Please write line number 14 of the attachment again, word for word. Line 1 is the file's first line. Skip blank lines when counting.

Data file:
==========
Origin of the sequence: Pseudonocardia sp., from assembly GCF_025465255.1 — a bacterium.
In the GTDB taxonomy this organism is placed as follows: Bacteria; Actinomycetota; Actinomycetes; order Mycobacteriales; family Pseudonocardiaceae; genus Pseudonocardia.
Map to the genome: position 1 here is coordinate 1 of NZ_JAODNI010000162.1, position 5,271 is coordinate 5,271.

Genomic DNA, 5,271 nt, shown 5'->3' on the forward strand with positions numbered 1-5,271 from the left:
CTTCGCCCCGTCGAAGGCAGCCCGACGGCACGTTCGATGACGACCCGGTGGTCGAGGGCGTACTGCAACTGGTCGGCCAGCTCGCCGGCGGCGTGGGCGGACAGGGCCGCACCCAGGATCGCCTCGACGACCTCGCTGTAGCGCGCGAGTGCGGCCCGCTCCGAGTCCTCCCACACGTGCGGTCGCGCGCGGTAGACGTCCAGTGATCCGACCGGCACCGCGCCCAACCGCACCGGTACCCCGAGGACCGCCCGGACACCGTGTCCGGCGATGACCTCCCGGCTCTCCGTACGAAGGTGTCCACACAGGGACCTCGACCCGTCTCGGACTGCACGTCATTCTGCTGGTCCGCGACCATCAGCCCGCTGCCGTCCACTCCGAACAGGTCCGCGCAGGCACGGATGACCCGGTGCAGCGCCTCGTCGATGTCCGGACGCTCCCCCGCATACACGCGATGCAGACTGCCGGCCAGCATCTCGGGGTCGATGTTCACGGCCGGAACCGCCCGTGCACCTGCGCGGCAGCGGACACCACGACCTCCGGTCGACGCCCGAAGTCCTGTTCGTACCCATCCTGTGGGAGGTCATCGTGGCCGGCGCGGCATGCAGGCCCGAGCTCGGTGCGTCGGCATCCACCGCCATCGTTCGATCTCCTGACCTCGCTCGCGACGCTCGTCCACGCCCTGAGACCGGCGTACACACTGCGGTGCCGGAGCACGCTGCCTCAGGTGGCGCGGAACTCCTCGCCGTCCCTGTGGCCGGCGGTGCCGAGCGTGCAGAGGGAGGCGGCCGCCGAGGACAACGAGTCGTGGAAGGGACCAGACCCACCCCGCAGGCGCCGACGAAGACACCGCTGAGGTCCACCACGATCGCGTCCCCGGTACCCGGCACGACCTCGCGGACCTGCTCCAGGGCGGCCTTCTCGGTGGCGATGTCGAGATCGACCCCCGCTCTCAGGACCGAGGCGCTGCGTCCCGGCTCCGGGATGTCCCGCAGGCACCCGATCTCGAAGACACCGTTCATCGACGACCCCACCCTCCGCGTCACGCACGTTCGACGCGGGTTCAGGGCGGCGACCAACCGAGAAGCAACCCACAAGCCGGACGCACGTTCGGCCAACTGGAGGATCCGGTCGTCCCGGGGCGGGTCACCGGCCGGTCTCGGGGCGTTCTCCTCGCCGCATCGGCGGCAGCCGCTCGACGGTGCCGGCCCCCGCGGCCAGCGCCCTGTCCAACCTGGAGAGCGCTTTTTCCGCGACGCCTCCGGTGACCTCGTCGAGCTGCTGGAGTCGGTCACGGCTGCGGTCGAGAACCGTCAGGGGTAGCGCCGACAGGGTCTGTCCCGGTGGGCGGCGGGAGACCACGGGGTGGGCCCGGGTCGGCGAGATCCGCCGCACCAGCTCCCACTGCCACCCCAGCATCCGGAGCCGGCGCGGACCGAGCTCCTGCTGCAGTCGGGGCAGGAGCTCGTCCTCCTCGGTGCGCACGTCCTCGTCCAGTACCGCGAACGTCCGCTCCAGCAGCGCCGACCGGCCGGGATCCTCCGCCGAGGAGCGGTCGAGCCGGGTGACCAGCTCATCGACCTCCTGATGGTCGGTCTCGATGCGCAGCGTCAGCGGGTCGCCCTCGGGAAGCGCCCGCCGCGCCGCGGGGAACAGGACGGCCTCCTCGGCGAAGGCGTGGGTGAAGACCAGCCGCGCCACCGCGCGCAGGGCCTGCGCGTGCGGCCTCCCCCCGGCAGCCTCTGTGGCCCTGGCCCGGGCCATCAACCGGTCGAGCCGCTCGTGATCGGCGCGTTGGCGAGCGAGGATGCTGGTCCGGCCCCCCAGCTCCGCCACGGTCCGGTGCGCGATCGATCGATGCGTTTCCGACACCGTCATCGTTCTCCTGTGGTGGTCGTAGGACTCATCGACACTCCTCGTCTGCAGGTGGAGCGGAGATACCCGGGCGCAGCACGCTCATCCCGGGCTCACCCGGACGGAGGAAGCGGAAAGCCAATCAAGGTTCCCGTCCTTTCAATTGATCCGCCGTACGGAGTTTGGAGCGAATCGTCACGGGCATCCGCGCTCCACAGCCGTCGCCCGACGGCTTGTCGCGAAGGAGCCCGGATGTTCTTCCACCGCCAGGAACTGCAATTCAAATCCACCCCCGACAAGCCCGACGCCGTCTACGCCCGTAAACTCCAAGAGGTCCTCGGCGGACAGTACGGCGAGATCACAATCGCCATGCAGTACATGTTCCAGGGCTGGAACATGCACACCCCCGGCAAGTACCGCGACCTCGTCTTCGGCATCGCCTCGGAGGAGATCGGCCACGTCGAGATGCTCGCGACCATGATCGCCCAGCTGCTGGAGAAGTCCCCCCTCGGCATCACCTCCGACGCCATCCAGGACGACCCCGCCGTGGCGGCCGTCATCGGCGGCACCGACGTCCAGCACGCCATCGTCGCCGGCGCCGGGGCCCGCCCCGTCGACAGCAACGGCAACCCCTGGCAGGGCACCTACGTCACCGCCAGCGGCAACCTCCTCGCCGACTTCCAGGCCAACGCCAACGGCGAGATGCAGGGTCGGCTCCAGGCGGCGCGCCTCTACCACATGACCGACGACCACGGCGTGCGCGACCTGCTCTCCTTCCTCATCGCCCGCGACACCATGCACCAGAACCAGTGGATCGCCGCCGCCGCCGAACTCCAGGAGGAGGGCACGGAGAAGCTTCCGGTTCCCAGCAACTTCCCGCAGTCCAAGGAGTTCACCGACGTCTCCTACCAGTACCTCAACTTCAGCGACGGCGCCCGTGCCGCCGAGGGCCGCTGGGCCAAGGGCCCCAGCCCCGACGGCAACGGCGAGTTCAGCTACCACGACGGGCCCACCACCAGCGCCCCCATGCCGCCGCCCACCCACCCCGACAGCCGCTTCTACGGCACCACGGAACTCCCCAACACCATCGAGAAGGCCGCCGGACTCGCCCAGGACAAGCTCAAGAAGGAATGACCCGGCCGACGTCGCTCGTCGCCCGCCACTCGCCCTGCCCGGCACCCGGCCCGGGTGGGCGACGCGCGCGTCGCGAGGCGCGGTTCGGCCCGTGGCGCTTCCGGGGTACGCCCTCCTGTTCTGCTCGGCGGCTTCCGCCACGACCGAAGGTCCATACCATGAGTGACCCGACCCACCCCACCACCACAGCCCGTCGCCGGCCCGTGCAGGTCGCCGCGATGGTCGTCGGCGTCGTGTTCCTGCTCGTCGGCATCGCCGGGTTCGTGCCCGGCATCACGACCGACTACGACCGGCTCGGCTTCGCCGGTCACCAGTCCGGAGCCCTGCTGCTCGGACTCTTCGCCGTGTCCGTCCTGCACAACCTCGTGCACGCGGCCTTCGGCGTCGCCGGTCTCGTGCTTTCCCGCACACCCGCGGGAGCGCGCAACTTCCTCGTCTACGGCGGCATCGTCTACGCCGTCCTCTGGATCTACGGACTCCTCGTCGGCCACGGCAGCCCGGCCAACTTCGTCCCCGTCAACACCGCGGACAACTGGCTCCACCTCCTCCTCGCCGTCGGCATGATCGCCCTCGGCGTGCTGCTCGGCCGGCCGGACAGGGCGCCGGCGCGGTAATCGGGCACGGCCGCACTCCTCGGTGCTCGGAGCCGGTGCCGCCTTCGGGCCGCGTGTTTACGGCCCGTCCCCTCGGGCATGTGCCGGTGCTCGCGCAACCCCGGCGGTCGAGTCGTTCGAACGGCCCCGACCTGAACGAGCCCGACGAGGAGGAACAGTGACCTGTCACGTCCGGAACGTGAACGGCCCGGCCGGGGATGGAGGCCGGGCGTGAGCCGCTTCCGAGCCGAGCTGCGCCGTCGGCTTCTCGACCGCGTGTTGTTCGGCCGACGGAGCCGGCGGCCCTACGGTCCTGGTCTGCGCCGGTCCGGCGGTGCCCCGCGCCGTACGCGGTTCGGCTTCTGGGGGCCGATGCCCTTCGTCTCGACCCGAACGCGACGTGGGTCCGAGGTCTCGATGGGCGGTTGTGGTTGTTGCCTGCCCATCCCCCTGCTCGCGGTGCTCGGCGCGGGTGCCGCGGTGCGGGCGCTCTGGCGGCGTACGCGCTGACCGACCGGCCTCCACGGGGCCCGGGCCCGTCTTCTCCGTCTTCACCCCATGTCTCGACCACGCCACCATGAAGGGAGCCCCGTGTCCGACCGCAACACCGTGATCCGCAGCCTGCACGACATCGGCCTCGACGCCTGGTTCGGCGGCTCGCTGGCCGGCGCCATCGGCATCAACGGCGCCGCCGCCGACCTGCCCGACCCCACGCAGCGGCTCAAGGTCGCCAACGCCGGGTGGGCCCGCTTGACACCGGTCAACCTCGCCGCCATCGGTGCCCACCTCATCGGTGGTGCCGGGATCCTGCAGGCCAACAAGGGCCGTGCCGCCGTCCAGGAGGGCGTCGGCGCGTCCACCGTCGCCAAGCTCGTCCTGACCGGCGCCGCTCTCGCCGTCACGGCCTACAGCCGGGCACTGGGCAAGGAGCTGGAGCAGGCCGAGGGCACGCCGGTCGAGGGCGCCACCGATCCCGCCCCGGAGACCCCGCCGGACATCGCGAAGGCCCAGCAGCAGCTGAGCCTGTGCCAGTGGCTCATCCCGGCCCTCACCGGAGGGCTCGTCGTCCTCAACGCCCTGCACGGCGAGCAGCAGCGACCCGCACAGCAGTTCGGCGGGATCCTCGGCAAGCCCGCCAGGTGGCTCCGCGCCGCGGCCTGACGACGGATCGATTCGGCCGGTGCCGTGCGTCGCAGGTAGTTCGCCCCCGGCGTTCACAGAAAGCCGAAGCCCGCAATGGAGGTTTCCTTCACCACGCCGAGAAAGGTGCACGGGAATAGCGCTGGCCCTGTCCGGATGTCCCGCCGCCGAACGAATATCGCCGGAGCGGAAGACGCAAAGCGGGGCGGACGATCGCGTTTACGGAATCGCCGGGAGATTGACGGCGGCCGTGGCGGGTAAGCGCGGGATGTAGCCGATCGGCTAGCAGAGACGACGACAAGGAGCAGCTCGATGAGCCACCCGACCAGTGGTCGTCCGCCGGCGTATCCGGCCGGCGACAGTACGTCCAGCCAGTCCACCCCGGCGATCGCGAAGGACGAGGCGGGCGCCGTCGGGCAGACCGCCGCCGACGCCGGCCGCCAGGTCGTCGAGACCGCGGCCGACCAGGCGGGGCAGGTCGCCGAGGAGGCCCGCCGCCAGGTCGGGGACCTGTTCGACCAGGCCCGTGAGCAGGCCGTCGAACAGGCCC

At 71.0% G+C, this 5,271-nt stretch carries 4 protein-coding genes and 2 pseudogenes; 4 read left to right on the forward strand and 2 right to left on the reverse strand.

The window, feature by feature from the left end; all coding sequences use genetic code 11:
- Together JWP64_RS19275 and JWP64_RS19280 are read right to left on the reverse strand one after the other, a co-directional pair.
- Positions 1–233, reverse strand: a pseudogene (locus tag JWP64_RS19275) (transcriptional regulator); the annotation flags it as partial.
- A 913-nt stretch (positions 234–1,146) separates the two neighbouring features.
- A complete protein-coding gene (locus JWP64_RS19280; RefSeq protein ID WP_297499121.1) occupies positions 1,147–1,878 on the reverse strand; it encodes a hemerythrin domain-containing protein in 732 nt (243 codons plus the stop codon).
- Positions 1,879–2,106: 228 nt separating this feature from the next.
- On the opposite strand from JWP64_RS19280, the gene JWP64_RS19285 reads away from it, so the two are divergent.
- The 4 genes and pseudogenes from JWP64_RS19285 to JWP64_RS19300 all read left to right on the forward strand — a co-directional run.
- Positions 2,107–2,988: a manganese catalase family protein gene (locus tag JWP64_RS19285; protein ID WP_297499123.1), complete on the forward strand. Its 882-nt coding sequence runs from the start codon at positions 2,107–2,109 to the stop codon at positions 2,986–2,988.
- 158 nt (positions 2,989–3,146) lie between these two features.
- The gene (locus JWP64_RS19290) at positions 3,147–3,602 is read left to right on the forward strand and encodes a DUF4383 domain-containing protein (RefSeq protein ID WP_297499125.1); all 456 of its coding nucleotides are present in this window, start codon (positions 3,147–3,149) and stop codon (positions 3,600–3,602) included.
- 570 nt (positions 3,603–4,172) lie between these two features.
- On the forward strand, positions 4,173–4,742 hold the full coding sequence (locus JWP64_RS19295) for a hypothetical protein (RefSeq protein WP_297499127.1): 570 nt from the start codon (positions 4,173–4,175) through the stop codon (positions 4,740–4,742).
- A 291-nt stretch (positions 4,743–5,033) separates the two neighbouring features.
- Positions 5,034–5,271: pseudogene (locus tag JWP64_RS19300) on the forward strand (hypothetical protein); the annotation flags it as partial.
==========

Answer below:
- The 4 genes and pseudogenes from JWP64_RS19285 to JWP64_RS19300 all read left to right on the forward strand — a co-directional run.